The HOI found that 61.4 percent of homes were affordable to median income earners in the third quarter of 2016. A rate of 50 percent or higher is considered affordable; affordable is defined as a household spending 28 percent or less of its monthly income on housing.

Rising interest rates could help lower home prices. Potential buyers could be put off by higher home loan rates, causing home sellers to drop prices in response. A buyer’s market could form.

4. Renting

Renting a home or apartment could cost more as interest rates rise and landlords look to pass their higher costs on to renters. Investors who buy rental properties typically pay higher interest rates than individual homeowners.

Higher interest rates could price first-time homebuyers out of the market, pushing more people into the rental market.

“Sufficient rental demand will enable property managers to lift rents in virtually every major and secondary metro nationwide, except for the most heated housing markets and in markets where apartment construction is robust,” says Steve Hovland, director of research at HomeUnion, an online real estate investment management firm.

5. Auto loans

Just like home loans, auto loan rates have already started rising in anticipation of the Fed’s rate hike. They’ll likely continue to rise because auto loans move in relation to the prime rate as banks and other lenders respond to the federal funds rate.

The Fed has projected that it will continue raising interest rates in 2017, likely leading to higher car loan rates in the next few years.

For now, auto loan rates are low. A new car loan from USAA for a borrower with excellent credit is available for as low as 0.99 percent, including a 0.25 percent discount for automatic payments.

6. Student loans

Students who borrow for school will see federal student loan rates rise, since they’re tied to the 10-year Treasury rate that the Fed has projected will increase.

Federal student loan rates could rise by 1-2 percentage points in the next few years.

For students with existing loans, the Fed rate hike probably won’t affect them because most student loans are at fixed interest rates.

Private student loans, however, have fixed and variable rates. Variable student loan rates may not see a big jump now, but since private lenders generally tie rates in some way to the prime rate, these loans could experience rate hikes if the Fed continues raising rates.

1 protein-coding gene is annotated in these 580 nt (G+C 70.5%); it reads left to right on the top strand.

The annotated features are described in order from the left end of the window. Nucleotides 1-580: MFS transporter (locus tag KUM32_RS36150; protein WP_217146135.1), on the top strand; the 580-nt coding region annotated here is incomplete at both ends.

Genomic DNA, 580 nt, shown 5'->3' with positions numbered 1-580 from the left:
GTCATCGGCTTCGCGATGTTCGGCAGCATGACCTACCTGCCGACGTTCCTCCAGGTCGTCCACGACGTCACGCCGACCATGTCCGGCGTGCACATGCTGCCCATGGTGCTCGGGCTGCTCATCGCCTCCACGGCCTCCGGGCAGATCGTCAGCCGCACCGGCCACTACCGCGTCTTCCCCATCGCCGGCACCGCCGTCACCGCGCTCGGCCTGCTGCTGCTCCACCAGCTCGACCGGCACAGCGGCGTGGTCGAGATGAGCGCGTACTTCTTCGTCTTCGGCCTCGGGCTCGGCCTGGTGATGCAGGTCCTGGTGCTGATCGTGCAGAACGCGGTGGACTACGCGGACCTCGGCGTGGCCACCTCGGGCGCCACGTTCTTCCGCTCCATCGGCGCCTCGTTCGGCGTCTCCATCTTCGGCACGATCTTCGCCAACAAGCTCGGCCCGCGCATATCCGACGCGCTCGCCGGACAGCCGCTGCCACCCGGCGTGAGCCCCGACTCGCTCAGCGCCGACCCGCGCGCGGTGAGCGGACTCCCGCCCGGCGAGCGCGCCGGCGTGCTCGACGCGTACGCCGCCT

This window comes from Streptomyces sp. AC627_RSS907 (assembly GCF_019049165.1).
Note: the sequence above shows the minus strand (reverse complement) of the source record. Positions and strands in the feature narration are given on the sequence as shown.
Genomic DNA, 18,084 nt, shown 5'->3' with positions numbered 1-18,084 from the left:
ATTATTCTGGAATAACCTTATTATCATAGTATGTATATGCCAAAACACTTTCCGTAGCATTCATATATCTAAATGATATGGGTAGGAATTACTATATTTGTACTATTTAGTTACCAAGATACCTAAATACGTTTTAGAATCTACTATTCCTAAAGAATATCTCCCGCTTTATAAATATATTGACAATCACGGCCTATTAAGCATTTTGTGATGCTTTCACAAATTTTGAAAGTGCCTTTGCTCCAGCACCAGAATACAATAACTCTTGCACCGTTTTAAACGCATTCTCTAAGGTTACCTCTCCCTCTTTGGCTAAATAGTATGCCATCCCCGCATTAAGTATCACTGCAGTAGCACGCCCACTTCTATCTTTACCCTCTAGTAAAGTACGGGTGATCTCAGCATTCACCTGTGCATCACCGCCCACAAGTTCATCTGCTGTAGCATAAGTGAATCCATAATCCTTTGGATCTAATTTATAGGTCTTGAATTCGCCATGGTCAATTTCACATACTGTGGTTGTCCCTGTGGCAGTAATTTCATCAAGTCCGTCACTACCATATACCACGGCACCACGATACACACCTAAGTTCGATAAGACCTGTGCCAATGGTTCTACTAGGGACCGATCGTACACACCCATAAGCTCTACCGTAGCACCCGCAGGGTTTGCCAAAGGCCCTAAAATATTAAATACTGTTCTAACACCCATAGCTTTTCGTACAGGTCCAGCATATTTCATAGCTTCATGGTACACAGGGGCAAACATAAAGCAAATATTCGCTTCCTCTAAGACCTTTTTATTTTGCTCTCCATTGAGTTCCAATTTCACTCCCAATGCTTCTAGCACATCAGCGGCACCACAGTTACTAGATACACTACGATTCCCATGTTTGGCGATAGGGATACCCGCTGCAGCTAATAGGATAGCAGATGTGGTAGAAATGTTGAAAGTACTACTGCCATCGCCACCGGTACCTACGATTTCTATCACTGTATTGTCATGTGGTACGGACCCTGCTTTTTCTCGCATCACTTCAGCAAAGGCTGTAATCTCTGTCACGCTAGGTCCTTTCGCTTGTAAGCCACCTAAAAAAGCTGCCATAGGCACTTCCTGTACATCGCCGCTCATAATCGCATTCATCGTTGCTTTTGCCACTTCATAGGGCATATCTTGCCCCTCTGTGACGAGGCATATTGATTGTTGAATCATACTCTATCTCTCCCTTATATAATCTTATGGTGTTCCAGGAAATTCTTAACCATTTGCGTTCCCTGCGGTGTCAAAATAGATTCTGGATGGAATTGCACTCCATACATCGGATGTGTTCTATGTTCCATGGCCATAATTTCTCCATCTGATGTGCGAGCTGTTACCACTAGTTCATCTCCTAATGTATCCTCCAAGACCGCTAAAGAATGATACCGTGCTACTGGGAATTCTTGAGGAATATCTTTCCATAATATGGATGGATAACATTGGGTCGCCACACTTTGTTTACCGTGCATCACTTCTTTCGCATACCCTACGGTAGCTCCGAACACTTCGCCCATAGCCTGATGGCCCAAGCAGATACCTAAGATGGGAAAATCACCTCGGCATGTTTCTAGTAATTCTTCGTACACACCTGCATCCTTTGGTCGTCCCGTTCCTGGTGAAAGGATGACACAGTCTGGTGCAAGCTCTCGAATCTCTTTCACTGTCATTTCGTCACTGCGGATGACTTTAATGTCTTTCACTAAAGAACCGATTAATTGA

7. Groceries and other daily purchases

Gas, groceries and other living expenses will likely go up in price because money will no longer be as cheap to borrow. Businesses may pass the additional operating costs directly to consumers.

A higher federal funds rate makes money scarcer, potentially reducing demand for consumer products, even groceries.

What will happen in 2017?

The central bank has projected that the Fed will increase rates three times in 2017, to 1.4 percent by the end of the year. Faster increases by the Fed could happen as a way to counter rising prices if the new president and Congress cut tax rates and increase spending.

Consumers can do themselves a favor by taking advantage of low rates now if a loan is on the horizon, and by paying off variable-rate balances. Credit Sesame can help you find the best personal loans that best match your credit profile and your needs.

Improving your credit score in the New Year can also help. The best ways to improve a credit score are to pay your bills on time, pay your credit card bill in full each month, leave accounts open, and avoid applying for new credit except when necessary. An excellent credit score will help you get the best loan rates when you do decide to apply for a credit or loan product.

Aaron Crowe
Aaron Crowe is a freelance journalist who specializes in personal finance topics. He has written for Wise Bread, AOL, AARP, Bankrate and other websites that focus on financial literacy and saving money. He has also worked as a newspaper reporter and editor. You can follow him on Twitter @AaronCrowe.